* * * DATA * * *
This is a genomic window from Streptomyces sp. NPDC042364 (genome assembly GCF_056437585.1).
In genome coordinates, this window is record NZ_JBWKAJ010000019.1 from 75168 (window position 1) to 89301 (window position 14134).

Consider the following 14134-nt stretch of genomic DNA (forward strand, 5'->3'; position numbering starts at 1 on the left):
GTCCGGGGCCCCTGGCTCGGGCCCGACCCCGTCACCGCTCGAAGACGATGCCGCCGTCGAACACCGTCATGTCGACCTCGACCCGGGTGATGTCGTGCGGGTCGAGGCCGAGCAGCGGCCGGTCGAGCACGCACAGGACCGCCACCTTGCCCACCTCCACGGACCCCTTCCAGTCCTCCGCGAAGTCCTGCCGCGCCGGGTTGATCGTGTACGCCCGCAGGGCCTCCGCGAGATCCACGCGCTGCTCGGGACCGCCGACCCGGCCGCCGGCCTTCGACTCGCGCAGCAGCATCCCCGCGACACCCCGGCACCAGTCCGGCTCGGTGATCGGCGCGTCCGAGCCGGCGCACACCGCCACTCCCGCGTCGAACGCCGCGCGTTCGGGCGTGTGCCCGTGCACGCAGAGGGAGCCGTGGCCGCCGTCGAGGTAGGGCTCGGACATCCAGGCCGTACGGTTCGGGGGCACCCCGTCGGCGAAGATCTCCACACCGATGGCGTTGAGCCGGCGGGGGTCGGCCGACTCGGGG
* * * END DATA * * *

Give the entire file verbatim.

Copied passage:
This is a genomic window from Streptomyces sp. NPDC042364 (genome assembly GCF_056437585.1).
In genome coordinates, this window is record NZ_JBWKAJ010000019.1 from 75168 (window position 1) to 89301 (window position 14134).

Consider the following 14134-nt stretch of genomic DNA (forward strand, 5'->3'; position numbering starts at 1 on the left):
GTCCGGGGCCCCTGGCTCGGGCCCGACCCCGTCACCGCTCGAAGACGATGCCGCCGTCGAACACCGTCATGTCGACCTCGACCCGGGTGATGTCGTGCGGGTCGAGGCCGAGCAGCGGCCGGTCGAGCACGCACAGGACCGCCACCTTGCCCACCTCCACGGACCCCTTCCAGTCCTCCGCGAAGTCCTGCCGCGCCGGGTTGATCGTGTACGCCCGCAGGGCCTCCGCGAGATCCACGCGCTGCTCGGGACCGCCGACCCGGCCGCCGGCCTTCGACTCGCGCAGCAGCATCCCCGCGACACCCCGGCACCAGTCCGGCTCGGTGATCGGCGCGTCCGAGCCGGCGCACACCGCCACTCCCGCGTCGAACGCCGCGCGTTCGGGCGTGTGCCCGTGCACGCAGAGGGAGCCGTGGCCGCCGTCGAGGTAGGGCTCGGACATCCAGGCCGTACGGTTCGGGGGCACCCCGTCGGCGAAGATCTCCACACCGATGGCGTTGAGCCGGCGGGGGTCGGCCGACTCGGGG